By Leika Suzumura, R.D., PCC Nutrition Educator
The New Year always brings a fresh commitment to ourselves, especially around our health and eating. But getting the whole family to eat better can be a challenge, even more so when you have a picky child. The two most common questions or concerns I hear from parents are: “How do I get my child to eat more than plain pasta?” and “Is it alright to let my child eat dessert if they don’t eat dinner?”
As parents, the well-being of our children is always at the forefront, and even the most well intentioned parents may sometimes use unhealthy tactics to get their children to eat. Let’s talk about healthy practices and how to incorporate them into your daily routine so your child can develop a good relationship with food.
Make mealtime a nourishing experience — avoid forcing food or bribing with desserts. This is really important because if mealtime becomes a constant battle, your child will start to associate food and mealtime as a negative experience and may carry that into their later years. Find your own balance of encouraging them to eat their meal. Maybe it’s “try bites” or “power foods first.” Help them understand why their meal is important — it gives them energy to be strong in their body and in their mind. Treats are a “sometimes” food that we should enjoy … sometimes! Bribing them to eat dinner first before a treat can lead to using foods, especially sweets, as rewards for good behavior and can become an emotional filler in adulthood to feel approved or rewarded when feeling down. Set boundaries that you feel are appropriate and feel confident that you are supporting them to have a healthy relationship with food.
Engage them in decision-making and meal planning. Kids are much more likely to eat something they picked out. This can be done while shopping in the grocery store or at home when making a shopping list or meal plan. Ask them what they’d like for lunch, snacks, as well as dinner and breakfast. Having them help in the kitchen also can be a great way to motivate them to try new foods because they are vested in the foods they made themselves.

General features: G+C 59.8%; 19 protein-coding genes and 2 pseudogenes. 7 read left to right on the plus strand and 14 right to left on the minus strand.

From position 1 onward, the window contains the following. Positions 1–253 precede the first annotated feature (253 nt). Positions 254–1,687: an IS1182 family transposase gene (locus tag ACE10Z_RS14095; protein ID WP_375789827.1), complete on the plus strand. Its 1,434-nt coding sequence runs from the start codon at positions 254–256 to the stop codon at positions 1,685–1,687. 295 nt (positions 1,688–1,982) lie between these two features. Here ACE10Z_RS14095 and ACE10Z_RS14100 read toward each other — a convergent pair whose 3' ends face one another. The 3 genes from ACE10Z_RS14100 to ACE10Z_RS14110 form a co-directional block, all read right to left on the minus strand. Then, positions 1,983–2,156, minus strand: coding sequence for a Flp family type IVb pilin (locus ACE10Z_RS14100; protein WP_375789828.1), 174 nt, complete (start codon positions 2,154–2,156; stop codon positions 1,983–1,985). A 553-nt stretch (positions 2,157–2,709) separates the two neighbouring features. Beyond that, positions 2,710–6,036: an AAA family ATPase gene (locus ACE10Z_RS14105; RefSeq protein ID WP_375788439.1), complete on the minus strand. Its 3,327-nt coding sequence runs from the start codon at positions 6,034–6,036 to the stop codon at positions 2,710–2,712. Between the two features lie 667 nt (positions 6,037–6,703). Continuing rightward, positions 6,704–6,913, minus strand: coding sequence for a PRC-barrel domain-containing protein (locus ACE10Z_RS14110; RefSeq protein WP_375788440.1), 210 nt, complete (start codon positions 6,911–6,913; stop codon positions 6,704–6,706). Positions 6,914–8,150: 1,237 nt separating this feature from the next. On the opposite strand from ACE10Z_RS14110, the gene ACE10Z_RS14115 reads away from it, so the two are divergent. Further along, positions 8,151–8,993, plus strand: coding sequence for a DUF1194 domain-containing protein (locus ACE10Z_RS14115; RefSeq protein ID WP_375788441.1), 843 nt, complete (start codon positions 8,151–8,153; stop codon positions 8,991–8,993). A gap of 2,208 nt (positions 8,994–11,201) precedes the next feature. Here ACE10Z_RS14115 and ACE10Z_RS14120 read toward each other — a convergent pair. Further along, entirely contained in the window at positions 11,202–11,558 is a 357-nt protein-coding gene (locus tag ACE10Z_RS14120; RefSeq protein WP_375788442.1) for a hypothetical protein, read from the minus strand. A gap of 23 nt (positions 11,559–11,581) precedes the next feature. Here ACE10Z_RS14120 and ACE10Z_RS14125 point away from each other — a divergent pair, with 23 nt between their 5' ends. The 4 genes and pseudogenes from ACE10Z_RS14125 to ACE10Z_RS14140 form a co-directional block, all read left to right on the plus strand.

Give them a choice at mealtime and avoid making a separate meal if they refuse to eat. I like to say that within boundaries, we have complete freedom. When preparing dinner, you can ask your child, “Would you like to have broccoli or salad for dinner?” and let them choose. This narrows the options and they can choose the vegetable they want. If you ask, “Do you want broccoli for dinner?” the answer likely will be no and then you’re stuck.
The key is patience. It may take up to 10 or more times for a child to try something new. If they don’t like the raw vegetable, try it steamed, stir-fried, blended into soup or dipped in some ranch.
Explore options that build on what you know they like. For example, if they like potato fries, try making them with sweet potatoes. Put broccoli creamed into soup or move from plain white pasta to a tri-color mix.
Model healthy eating — this is more powerful than you may realize. I had a parent once complain that her kids always picked out their veggies and she didn’t know how to get them to eat more vegetables. When we sat down to eat dinner together one night, I noticed that she too selectively picked out all of her veggies and it became apparent why the kids felt validated to do the same practice.
Parents have the important responsibility to feed their children and help them develop a balanced relationship with food. Building healthy habits from a young age will help them grow strong and carry good habits into adulthood. They’ll thank you later!
About the Nutritionist
Leika received her undergraduate degree in nutrition at Bastyr University. She has dedicated her career to community nutrition with an emphasis on childhood nutrition and parent education as a way to support the livelihood of the next generation. Her approach focuses on bringing kids and parents into the kitchen so that learning nutrition is fun and delicious!